Cleaning up the birdshit

It will have been one month this weekend since my mother’s passing. We’ve kept busy and we’ve tried to keep our emotions at bay for the most part, allowing ourselves only spurts of grieving. I still hope that maybe if I keep busy for long enough, I might let the passage of time dull grief.

But really, if not for my very supportive and loving wife and my darling baby boy, I don’t know how I’d have been able to hold it together. For Naomi and I, our Annus Horribilis began last November with the sudden death of her brother in Shanghai. Since then, it seems to have been one shocking piece of news after another.

And watching Japan reel from the earthquake is just… I don’t know.

My sister’s friends who’ve been similarly bereaved because of their parents’ sudden demise tell her that ‘the first few weeks is usually spent looking for things’.

My sister, brother and I have been doing just that – keys, passwords, safe combination numbers, bank statements – some have been found, and some haven’t. There have been moments of levity though, with the discovery of some of my mother’s handwritten memos – to her staff and to herself, some of which are about the most bizarre matters.

In one memo she talks about contemplating buying a parrot for my father because she thinks keeping one would provide him company and conversation. (Papa is homebound because of Parkinson’s).

The memo ends with this: “Kenny (my younger brother) says birds are dirty and you have to clean up all the birdshit. So, KIV”.

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6 thoughts on “Cleaning up the birdshit”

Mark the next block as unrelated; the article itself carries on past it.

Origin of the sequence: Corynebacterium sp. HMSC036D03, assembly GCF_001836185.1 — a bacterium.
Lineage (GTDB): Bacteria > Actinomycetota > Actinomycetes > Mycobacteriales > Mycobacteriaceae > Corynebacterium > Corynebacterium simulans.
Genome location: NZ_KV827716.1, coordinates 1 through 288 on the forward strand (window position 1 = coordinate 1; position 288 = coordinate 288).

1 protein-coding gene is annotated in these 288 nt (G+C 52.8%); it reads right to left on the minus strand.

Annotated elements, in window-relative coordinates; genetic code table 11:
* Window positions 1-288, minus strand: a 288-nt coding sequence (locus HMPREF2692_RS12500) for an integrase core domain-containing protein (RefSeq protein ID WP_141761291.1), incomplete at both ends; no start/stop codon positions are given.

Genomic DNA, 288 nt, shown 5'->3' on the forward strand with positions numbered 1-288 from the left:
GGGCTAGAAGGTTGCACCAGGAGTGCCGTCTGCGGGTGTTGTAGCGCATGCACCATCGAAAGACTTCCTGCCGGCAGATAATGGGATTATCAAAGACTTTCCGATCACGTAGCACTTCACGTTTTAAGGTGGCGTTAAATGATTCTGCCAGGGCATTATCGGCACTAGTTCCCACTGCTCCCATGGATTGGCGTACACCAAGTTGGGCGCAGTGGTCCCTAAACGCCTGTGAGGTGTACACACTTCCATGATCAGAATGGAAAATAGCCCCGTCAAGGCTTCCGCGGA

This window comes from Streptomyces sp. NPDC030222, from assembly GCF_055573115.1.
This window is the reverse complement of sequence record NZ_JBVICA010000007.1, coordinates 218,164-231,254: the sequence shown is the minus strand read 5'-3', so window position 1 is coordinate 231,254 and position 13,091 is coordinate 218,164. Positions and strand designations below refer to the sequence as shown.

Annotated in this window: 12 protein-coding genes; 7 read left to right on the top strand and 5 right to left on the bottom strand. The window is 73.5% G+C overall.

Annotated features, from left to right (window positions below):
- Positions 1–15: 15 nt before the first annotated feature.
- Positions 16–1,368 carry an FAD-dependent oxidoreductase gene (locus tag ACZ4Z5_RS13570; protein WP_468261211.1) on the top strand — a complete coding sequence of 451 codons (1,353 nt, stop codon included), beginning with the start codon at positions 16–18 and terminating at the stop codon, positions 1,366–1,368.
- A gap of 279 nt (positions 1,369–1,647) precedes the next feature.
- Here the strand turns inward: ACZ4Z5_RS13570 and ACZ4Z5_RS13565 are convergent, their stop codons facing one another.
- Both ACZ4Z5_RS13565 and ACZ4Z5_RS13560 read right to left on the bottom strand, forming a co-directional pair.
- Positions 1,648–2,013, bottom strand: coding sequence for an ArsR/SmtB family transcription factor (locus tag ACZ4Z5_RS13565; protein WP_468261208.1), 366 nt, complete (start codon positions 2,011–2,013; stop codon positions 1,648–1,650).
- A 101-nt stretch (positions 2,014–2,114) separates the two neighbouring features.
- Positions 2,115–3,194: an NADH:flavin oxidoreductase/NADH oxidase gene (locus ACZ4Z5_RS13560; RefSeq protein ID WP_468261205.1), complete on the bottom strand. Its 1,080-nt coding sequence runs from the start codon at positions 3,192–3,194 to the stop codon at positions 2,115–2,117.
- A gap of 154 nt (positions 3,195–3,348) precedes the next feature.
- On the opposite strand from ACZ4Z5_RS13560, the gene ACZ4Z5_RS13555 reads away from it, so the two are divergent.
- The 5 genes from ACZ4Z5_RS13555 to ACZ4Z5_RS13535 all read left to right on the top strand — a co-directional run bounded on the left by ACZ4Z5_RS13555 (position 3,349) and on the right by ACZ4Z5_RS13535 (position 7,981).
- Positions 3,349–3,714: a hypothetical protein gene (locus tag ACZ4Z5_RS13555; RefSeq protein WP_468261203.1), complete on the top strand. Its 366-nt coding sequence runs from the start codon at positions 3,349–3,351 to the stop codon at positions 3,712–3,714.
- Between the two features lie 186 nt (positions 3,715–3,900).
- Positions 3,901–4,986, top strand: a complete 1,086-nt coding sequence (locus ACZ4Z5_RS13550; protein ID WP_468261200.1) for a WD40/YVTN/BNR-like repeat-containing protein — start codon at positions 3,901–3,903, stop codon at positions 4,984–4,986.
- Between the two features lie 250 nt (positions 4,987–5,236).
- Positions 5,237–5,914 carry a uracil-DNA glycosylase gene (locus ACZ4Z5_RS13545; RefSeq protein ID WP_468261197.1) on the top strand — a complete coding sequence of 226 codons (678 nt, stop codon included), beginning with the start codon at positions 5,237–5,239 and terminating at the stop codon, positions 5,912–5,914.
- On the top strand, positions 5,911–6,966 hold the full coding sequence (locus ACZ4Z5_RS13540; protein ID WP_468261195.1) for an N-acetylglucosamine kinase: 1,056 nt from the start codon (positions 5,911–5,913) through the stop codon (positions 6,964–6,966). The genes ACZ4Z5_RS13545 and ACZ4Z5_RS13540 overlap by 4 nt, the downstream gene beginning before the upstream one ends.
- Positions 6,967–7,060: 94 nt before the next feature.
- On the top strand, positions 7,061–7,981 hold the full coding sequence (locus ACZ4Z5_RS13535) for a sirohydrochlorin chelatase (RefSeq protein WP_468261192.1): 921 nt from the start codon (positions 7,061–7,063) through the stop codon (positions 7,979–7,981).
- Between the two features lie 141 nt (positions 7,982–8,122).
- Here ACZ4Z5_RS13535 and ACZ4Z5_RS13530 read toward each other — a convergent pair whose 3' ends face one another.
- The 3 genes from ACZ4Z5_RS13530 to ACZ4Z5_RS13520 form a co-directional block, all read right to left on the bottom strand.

1. Sorry to learn about the demise of your mom. I lost my eldest sister in 2006, and then my elder brother, in 2008. They were both very strong siblings who always held the family together. Their passing left a huge void in me. And I now worry a lot about my mom (she has dementia and ailing health ever since she had a stroke). I have never viewed life quite the same way after the passing of my siblings. I used to give my all to my job and my bosses. Now, I know all things can wait, and family time comes first. I spent more time at home now, just to keep my mom company, and I am better at putting up with her repetitive questions and conversations.

    On some days, I still have the awkward recollection about the past and will be overwhelmed with some guilt, thinking about the things I could have done for my siblings. But I guess we are lucky to still have significant others around – it helps to deal with the loss immensely, over a period of time. They remind me that there is the future to look forward to.

    Take care.

  2. I wanted to say I’m so sorry, but it just feels like words. The loss of a mother is something too immense for words. A mother is divine….My heart is with you and your family…

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